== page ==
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"Who's not responding to the needs of our children? Who is passing the buck?" asked CB 11 member Loretta Napier, who called the special meeting after Joseph Baik's July 1 death, when he was hit by a car near Horace Harding Expressway and Cloverdale Boulevard. The death was ruled an accident, and the driver was not charged.
The issue of children on bikes and sharing roads with motorists has been paramount this summer. On July 7, another boy, Nicholas Ho, was hit while riding his bike by a dump truck driver at Francis Lewis Boulevard and 56th Avenue. Nicholas remained in critical but stable condition at Weill Cornell Medical Center, according to hospital officials.
The CB 11 meeting focused on pedestrian overpasses that some criticize for not having safeguards to prevent accidents like the one that killed Joseph Baik.
Napier's grandson, Christopher Scott, also died after being hit by a car when he was biking on an overpass near 46th Avenue and the Clearview Expressway in 2000.
She said that after her grandson's death, the community had called for improvements, never implemented, that could have saved the life of Joseph.
In 2002, City Councilman Tony Avella (D-Bayside) introduced legislation that would mandate the placement of stop signs at the end of all pedestrian overpasses, but the bill, named "Christopher's Crossing" in memory of Napier's grandson, was never passed by the City Council.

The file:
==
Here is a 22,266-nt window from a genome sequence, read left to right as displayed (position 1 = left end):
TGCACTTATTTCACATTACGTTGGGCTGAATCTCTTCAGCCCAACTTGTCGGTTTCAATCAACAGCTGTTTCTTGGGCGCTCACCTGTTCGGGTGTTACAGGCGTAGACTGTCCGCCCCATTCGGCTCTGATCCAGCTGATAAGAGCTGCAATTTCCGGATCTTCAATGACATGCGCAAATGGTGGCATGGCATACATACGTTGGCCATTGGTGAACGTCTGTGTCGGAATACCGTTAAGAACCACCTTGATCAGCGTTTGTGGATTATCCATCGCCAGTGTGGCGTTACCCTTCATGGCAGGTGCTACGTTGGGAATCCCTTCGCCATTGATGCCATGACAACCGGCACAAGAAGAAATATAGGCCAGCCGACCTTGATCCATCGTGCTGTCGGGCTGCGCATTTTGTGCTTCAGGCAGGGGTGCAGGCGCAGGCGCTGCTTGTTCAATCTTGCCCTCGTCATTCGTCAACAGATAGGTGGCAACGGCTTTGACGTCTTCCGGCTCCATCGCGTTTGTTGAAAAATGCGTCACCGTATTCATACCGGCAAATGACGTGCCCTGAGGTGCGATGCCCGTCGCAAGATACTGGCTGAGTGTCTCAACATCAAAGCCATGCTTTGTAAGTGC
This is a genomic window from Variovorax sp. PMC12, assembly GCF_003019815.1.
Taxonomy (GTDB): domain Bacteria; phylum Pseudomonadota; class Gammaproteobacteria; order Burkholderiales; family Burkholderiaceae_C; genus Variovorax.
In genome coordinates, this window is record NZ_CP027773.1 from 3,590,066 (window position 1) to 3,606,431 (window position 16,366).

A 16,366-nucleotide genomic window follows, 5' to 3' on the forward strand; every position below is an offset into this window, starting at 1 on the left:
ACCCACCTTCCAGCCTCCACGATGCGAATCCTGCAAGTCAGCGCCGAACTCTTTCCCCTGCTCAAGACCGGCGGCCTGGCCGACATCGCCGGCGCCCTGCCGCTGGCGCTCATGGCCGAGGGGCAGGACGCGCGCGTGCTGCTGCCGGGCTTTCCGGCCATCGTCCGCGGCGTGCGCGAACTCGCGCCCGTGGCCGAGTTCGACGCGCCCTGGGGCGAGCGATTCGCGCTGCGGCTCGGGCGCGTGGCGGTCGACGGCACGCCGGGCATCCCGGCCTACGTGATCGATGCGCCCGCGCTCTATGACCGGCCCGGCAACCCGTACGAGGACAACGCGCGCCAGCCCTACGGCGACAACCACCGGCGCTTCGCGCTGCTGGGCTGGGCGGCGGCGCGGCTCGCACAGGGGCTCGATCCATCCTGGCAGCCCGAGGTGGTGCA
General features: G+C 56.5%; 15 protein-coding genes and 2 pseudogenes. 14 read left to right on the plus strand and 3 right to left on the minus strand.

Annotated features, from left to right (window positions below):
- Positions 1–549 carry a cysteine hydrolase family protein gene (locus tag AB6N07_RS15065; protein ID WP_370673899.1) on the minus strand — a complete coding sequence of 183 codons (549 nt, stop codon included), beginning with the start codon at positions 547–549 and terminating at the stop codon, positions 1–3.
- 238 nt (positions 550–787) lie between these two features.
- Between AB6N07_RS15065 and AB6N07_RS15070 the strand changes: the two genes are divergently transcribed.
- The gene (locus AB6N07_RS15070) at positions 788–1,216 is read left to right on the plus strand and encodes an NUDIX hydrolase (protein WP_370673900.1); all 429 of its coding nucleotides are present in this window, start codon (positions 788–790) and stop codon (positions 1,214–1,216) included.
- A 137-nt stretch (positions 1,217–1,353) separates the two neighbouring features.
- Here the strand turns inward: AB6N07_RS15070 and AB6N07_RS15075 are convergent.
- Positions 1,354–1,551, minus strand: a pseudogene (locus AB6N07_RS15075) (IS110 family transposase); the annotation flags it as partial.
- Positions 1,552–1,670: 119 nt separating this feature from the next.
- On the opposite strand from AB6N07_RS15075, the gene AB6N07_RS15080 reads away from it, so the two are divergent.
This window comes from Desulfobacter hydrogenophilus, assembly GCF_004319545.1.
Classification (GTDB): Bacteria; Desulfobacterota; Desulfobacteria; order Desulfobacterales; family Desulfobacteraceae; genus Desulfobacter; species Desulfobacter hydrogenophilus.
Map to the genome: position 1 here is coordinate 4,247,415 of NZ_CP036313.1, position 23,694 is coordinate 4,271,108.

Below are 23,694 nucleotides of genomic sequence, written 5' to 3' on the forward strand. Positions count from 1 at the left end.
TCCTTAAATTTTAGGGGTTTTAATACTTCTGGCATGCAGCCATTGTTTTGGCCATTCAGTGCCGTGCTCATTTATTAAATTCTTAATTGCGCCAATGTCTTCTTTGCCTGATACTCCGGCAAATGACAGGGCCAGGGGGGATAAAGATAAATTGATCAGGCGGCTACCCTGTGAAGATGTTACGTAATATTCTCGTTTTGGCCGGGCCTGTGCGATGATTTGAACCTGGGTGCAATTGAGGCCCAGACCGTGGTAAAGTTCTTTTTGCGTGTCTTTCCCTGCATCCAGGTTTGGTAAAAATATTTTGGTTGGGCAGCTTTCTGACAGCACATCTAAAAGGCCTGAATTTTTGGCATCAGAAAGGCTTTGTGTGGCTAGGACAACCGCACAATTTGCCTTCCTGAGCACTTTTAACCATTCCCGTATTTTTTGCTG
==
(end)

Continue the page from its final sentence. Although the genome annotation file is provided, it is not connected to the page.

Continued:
"This particular accident is very similar, unfortunately," to Christopher's accident, CB 11 member Bernard Haber told the meeting at the board's headquarters at 46-21 Little Neck Parkway. "I feel very bad about this, that we, the city of New York, didn't take preventive measures."
"These scenarios are accidents waiting to happen," said Jerry Iannece, CB 11 chairman. "Kids are going to be kids, and we can't blame drivers because they're going to do what they do."
Some of the CB 11 members said there are no minimum pedestrian safety policies for these overpasses.
"There has to be a uniform policy for overpasses in all of New York City," Iannece said.
The design of the overpass that Joseph was riding on drew heavy criticism, in large part because it is new and community leaders say it lacks safety precautions that should have been included after Christopher's death on a similar overpass.
"This overpass is probably the most unusual in the city in that at the end of the overpass there is a 20-foot opening where you can take a bike and catapult right into road," Haber said. He recommended placing baffles at the overpass exit, where bicyclists must slow down to weave around the plastic rods.
Gene McSweeney, a representative from state Assemblywoman Ann-Margaret Carrozza's (D-Bayside) office, also suggested mandating bicyclists to dismount when crossing overpasses. "If you can make that kid get off that bike, it's almost impossible to scoot right around the baffle," he said.
"Baffles are not an answer-all," Napier said, citing fears that while bicyclists may be more cautious, inattentive drivers would still pose a danger. "Someone is not going to pay attention. It's still not acceptable." She recommended that stop signs be placed at the exit ramps to signal drivers to stop.